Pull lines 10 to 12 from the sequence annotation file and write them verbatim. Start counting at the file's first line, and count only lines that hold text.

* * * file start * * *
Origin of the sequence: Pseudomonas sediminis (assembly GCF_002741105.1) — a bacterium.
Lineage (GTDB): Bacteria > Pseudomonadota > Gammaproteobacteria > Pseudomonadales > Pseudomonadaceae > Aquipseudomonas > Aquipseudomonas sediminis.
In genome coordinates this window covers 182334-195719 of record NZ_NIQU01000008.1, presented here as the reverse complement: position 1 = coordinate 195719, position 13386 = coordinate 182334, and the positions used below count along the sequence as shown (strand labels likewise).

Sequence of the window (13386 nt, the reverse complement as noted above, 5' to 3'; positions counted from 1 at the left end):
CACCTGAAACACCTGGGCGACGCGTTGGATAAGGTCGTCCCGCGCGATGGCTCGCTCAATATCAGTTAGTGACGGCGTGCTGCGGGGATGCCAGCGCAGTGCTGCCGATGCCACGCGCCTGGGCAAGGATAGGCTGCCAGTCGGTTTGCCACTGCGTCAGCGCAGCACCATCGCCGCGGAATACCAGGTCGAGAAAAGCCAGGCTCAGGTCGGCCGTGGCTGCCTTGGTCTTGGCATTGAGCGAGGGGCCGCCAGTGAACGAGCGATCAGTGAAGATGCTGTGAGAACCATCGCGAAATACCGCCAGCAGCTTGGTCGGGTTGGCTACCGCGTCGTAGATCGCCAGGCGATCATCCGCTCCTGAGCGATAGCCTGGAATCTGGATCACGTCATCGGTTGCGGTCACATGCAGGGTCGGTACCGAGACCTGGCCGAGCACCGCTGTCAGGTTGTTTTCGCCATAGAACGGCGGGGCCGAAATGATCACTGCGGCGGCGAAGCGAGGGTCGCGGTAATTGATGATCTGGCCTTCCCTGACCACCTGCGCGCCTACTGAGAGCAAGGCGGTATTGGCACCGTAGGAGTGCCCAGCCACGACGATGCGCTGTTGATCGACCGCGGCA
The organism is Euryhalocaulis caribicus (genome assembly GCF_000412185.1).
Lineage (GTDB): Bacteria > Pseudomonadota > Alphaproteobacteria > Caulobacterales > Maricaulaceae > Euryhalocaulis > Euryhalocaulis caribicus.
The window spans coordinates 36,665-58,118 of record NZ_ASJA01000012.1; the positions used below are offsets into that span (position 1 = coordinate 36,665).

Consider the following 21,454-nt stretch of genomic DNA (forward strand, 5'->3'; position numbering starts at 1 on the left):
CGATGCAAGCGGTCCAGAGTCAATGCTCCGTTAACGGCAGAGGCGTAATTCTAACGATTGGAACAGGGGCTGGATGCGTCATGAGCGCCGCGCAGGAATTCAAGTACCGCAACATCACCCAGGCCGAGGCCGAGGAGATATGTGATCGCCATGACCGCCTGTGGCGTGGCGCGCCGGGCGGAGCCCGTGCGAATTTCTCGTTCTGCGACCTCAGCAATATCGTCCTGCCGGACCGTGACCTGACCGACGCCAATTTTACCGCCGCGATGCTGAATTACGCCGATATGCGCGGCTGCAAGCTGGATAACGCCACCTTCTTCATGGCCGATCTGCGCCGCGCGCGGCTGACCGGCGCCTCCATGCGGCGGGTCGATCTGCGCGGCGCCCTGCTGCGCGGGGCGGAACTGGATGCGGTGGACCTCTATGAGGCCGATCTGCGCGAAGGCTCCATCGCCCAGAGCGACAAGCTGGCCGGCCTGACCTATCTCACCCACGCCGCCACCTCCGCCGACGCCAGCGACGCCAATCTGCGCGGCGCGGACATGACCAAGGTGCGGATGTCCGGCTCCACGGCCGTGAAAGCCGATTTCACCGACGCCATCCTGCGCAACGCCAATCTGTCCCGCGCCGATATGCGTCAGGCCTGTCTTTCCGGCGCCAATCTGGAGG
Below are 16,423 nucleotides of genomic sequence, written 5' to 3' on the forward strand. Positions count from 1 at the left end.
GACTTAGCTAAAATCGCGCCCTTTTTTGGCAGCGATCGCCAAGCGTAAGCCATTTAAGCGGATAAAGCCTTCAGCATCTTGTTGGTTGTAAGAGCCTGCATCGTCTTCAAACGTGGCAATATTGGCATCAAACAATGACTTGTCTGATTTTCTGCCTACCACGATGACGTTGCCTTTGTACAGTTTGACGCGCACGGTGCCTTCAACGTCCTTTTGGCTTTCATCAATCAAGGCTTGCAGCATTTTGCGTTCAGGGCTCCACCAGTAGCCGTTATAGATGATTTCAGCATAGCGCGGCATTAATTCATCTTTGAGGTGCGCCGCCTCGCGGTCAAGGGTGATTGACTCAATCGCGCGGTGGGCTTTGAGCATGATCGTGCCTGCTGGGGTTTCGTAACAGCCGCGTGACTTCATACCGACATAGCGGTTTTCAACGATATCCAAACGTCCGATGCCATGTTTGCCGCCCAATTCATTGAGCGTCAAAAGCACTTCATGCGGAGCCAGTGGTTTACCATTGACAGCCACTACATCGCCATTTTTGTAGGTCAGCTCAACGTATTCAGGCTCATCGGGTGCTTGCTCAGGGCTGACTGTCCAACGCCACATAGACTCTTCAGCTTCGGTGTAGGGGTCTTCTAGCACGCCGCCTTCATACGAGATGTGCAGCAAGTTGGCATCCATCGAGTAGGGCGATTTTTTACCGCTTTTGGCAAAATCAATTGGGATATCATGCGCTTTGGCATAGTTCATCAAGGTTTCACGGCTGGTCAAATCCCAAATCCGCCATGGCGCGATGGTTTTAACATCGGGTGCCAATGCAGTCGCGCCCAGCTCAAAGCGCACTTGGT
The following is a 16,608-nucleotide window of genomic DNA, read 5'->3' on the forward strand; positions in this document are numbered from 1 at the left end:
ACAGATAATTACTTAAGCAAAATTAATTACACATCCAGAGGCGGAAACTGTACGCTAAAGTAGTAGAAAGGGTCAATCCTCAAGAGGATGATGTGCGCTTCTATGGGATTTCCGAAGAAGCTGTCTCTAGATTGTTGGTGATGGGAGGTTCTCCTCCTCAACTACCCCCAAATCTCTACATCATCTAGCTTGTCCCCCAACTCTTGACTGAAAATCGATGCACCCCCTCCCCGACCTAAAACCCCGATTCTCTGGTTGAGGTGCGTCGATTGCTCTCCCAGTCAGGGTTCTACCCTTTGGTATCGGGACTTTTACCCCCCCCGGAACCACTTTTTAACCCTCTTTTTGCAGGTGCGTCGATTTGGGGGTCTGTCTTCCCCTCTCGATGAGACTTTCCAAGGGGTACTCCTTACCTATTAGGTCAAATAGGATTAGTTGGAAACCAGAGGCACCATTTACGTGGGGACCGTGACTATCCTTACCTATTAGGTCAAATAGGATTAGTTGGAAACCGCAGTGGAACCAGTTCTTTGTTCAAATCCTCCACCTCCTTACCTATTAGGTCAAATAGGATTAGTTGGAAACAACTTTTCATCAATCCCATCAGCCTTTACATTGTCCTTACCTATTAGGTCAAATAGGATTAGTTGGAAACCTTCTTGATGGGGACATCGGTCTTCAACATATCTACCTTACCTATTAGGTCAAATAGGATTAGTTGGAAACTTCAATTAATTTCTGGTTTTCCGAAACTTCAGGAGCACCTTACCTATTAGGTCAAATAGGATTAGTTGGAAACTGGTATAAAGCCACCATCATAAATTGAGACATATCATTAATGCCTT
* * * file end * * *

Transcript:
CGATGCAAGCGGTCCAGAGTCAATGCTCCGTTAACGGCAGAGGCGTAATTCTAACGATTGGAACAGGGGCTGGATGCGTCATGAGCGCCGCGCAGGAATTCAAGTACCGCAACATCACCCAGGCCGAGGCCGAGGAGATATGTGATCGCCATGACCGCCTGTGGCGTGGCGCGCCGGGCGGAGCCCGTGCGAATTTCTCGTTCTGCGACCTCAGCAATATCGTCCTGCCGGACCGTGACCTGACCGACGCCAATTTTACCGCCGCGATGCTGAATTACGCCGATATGCGCGGCTGCAAGCTGGATAACGCCACCTTCTTCATGGCCGATCTGCGCCGCGCGCGGCTGACCGGCGCCTCCATGCGGCGGGTCGATCTGCGCGGCGCCCTGCTGCGCGGGGCGGAACTGGATGCGGTGGACCTCTATGAGGCCGATCTGCGCGAAGGCTCCATCGCCCAGAGCGACAAGCTGGCCGGCCTGACCTATCTCACCCACGCCGCCACCTCCGCCGACGCCAGCGACGCCAATCTGCGCGGCGCGGACATGACCAAGGTGCGGATGTCCGGCTCCACGGCCGTGAAAGCCGATTTCACCGACGCCATCCTGCGCAACGCCAATCTGTCCCGCGCCGATATGCGTCAGGCCTGTCTTTCCGGCGCCAATCTGGAGG
Below are 16,423 nucleotides of genomic sequence, written 5' to 3' on the forward strand. Positions count from 1 at the left end.
GACTTAGCTAAAATCGCGCCCTTTTTTGGCAGCGATCGCCAAGCGTAAGCCATTTAAGCGGATAAAGCCTTCAGCATCTTGTTGGTTGTAAGAGCCTGCATCGTCTTCAAACGTGGCAATATTGGCATCAAACAATGACTTGTCTGATTTTCTGCCTACCACGATGACGTTGCCTTTGTACAGTTTGACGCGCACGGTGCCTTCAACGTCCTTTTGGCTTTCATCAATCAAGGCTTGCAGCATTTTGCGTTCAGGGCTCCACCAGTAGCCGTTATAGATGATTTCAGCATAGCGCGGCATTAATTCATCTTTGAGGTGCGCCGCCTCGCGGTCAAGGGTGATTGACTCAATCGCGCGGTGGGCTTTGAGCATGATCGTGCCTGCTGGGGTTTCGTAACAGCCGCGTGACTTCATACCGACATAGCGGTTTTCAACGATATCCAAACGTCCGATGCCATGTTTGCCGCCCAATTCATTGAGCGTCAAAAGCACTTCATGCGGAGCCAGTGGTTTACCATTGACAGCCACTACATCGCCATTTTTGTAGGTCAGCTCAACGTATTCAGGCTCATCGGGTGCTTGCTCAGGGCTGACTGTCCAACGCCACATAGACTCTTCAGCTTCGGTGTAGGGGTCTTCTAGCACGCCGCCTTCATACGAGATGTGCAGCAAGTTGGCATCCATCGAGTAGGGCGATTTTTTACCGCTTTTGGCAAAATCAATTGGGATATCATGCGCTTTGGCATAGTTCATCAAGGTTTCACGGCTGGTCAAATCCCAAATCCGCCATGGCGCGATGGTTTTAACATCGGGTGCCAATGCAGTCGCGCCCAGCTCAAAGCGCACTTGGT